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ORIGINAL ARTICLE
Year : 2019  |  Volume : 8  |  Issue : 4  |  Page : 1447-1452

Assessment of subclinical atherosclerosis and endothelial dysfunction in chronic kidney disease by measurement of carotid intima media thickness and flow-mediated vasodilatation in North Indian population


1 Department of Medicine, King George Medical University, Lucknow, Uttar Pradesh, India
2 Department of Obstetrics and Gynaecology, King George Medical University, Lucknow, Uttar Pradesh, India
3 Department of Radiodiagnosis, King George Medical University, Lucknow, Uttar Pradesh, India

Correspondence Address:
Dr. Munna Lal Patel
Department of Medicine, King George Medical University, C-28, Sec-J Aliganj, Lucknow - 226 024, Uttar Pradesh
India
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Source of Support: None, Conflict of Interest: None


DOI: 10.4103/jfmpc.jfmpc_191_19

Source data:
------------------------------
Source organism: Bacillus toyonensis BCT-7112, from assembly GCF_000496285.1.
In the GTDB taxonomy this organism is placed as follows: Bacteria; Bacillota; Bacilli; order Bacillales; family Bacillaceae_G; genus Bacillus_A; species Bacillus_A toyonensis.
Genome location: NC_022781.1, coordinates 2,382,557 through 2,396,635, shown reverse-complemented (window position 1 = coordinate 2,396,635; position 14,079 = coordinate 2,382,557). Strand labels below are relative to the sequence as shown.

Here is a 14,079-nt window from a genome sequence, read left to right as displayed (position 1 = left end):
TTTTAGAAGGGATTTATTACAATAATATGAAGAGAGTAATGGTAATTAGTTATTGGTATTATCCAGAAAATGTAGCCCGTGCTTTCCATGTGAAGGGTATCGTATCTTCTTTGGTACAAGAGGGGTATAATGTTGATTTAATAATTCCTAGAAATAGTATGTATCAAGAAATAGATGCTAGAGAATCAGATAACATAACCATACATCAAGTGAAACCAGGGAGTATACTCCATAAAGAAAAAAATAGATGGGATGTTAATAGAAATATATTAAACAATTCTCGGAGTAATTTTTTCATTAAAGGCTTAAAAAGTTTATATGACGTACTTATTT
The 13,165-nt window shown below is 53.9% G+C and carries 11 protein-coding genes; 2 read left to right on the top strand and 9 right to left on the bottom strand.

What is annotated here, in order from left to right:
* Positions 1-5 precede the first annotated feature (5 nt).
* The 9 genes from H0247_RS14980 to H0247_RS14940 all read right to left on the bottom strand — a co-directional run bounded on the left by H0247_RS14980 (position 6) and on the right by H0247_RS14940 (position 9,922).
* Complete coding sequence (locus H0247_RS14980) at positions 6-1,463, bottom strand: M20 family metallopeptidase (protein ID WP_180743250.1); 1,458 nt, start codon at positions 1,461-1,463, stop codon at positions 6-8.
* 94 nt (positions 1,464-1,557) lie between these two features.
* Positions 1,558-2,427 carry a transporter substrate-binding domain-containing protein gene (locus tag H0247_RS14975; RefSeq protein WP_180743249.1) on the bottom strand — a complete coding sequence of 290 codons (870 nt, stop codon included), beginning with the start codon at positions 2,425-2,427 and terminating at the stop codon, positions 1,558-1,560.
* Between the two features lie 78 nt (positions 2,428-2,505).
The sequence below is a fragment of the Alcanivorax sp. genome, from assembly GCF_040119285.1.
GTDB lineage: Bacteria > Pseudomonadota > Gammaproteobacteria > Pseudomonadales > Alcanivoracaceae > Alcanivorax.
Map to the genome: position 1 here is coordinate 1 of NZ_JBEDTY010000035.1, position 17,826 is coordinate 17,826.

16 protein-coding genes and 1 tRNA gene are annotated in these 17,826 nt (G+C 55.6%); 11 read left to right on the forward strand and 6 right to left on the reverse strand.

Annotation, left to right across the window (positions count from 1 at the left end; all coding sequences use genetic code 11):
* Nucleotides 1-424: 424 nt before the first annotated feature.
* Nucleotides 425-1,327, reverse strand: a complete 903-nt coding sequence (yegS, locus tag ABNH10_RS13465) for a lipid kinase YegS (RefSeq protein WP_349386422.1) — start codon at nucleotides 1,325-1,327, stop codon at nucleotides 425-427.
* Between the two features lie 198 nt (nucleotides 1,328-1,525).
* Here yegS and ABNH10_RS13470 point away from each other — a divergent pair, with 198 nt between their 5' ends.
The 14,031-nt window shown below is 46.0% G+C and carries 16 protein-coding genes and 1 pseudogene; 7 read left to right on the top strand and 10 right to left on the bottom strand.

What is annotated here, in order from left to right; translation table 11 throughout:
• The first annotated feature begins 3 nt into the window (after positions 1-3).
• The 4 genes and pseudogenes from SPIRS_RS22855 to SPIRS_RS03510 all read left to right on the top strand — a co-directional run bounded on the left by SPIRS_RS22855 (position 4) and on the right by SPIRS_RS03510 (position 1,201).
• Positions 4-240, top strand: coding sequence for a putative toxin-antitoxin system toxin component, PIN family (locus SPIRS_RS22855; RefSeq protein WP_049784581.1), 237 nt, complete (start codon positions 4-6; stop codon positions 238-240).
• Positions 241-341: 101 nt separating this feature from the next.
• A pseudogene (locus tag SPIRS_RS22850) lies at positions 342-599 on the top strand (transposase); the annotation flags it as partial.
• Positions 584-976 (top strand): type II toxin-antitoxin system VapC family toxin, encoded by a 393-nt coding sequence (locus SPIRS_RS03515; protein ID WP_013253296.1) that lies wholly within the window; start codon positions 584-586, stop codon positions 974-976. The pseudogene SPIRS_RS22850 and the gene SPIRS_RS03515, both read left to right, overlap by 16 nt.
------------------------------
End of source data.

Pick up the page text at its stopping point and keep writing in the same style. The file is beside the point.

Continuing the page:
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Background: Chronic kidney disease (CKD) predisposes to accelerated atherosclerosis that is measured by carotid artery intima media thickness (CIMT) and brachial artery flow-mediated dilation (FMD). The aim of this study was to assess the noninvasive risk markers of subclinical atherosclerosis and endothelial dysfunction and their correlation with disease severity. Methods and Results: This was a cross-sectional study conducted in 62 patients with CKD: 38 predialysis and 24 on hemodialysis and 50 age- and gender-matched controls. In both the patients and controls, high-sensitivity C-reactive protein (CRP) levels, %FMD, and CIMT were measured. Patients with CKD had increased CRP levels {[5.8 (1.0–6.0)] mg/L vs [1.0 (0.5–2.20)] mg/L; P < 0.001}; %FMD was significantly lower in patients on hemodialysis (5.51%) compared with stage IV (7.62%) and stage III (15.02%) and 17.95% in control subjects (P < 0.001); and CIMT values in hemodialysis patients (0.88 ± 0.06 mm) were significantly higher compared with stage IV (0.67 ± 0.10) and stage III (0.61 ± 0.12) (P < 0.001). Increased CIMT values were seen in patients with CKD (0.82 ± 0.21 mm) than in the healthy controls (0.55 ± 0.16 mm). In patients with CKD, a significant negative correlation was found between CRP levels and FMD responses (r = −0.315; P < 0.001), while a significant positive correlation was found between CRP and CIMT values (r = 0.327; P < 0.001). Compared with predialysis, hemodialysis subjects had significantly lower FMD and higher CRP and IMT values. Conclusion: CKD confers a higher inflammatory status when compared with apparently healthy general population. Abnormal FMD responses and CIMT values are more commonly found in dialysis patients. Our findings suggest that CIMT and FMD can be used as noninvasive markers for early risk assessment and stratification in various stages of CKD.


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